With less than a month to go in the Central Maryland United Way campaign, workers are hoping they can match last year's contributions of $31.9 million.
As of yesterday, the campaign had raised $26.8 million and the projection was that the non-profit agency could raise at least $31.5 million by Jan. 31, spokesman Mel Tansill said.
"If that holds up, that would be a tremendous response from the community in hard times," Tansill said.
"If we can match last year's fund-raising total, we would consider this campaign to be a success, especially in light of the recession."
A $31.5 million total would mark the first time the campaign has failed to increase giving from one year to the next, however.
And the original goal for this year -- $33.2 million -- was only 4 percent above that for the previous year. In earlier years, the goal was raised by 10 percent or more.
When last year's campaign still had a month to go, about $28.7 million had been raised. This year, the campaign has been lengthened from three to five months, but the recession has cut deeply into the ranks of those who normally give.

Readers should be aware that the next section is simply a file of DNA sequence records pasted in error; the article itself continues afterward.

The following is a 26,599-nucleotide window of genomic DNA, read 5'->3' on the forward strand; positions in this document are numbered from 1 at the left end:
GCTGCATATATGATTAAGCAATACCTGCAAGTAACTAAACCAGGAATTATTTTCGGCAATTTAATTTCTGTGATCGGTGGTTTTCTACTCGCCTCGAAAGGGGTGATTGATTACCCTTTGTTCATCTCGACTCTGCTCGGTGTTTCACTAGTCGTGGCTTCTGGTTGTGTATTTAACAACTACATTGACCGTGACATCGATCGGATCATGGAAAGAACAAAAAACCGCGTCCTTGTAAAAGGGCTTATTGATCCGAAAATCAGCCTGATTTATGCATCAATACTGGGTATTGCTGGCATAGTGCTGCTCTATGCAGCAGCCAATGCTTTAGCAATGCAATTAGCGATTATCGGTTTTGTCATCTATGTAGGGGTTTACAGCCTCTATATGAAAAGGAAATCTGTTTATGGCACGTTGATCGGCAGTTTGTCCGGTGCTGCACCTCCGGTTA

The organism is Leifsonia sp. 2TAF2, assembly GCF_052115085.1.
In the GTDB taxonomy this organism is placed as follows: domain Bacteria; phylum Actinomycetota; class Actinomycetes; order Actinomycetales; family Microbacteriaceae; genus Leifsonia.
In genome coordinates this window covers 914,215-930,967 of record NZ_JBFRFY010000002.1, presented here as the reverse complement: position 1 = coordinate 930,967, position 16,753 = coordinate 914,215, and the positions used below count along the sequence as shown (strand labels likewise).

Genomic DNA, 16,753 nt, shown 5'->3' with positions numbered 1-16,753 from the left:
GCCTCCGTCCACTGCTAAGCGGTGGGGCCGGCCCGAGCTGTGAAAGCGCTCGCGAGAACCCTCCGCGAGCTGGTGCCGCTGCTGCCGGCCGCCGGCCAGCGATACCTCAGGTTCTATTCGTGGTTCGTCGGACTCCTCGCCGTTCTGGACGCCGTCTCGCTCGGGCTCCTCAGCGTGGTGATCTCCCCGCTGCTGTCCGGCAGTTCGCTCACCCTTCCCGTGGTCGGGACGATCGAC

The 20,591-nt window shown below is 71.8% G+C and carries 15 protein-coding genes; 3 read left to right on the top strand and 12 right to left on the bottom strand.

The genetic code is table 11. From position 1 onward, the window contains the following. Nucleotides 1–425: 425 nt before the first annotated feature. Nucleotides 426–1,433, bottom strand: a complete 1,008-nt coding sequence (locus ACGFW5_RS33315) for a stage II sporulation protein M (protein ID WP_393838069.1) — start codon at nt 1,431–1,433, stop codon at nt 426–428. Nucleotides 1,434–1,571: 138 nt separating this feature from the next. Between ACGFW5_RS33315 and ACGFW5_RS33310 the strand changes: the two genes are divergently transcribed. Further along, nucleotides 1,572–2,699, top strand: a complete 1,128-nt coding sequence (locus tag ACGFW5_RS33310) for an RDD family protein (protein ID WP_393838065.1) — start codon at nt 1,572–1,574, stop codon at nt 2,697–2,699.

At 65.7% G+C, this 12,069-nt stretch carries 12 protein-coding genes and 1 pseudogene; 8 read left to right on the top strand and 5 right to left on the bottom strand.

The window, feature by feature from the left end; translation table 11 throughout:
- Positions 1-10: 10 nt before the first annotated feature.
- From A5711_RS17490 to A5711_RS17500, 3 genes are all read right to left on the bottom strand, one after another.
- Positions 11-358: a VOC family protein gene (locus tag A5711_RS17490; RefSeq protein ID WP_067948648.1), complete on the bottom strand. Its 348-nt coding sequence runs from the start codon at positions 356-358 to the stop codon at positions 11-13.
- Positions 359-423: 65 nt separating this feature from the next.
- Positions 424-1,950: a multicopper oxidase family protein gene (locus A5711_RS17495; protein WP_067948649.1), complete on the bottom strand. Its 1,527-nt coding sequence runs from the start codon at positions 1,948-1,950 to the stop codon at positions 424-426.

About 75 percent of the United Way's contributions come through employer-based programs. Tansill estimated that among the campaign's "Top 50" corporations, about 14,000 jobs were lost over the past year.
To compensate, the United Way has tried to concentrate on some smaller companies, which helped to offset some of the job losses in larger firms. These 1,800 companies, with 50 or more employees, have made significant contributions, Tansill said.
Overall, about 3,500 companies are participating in the United Way campaign this year. Campaigns have been completed at about 2,900 of them.
"We have no way of knowing how things will wind up," Tansill said.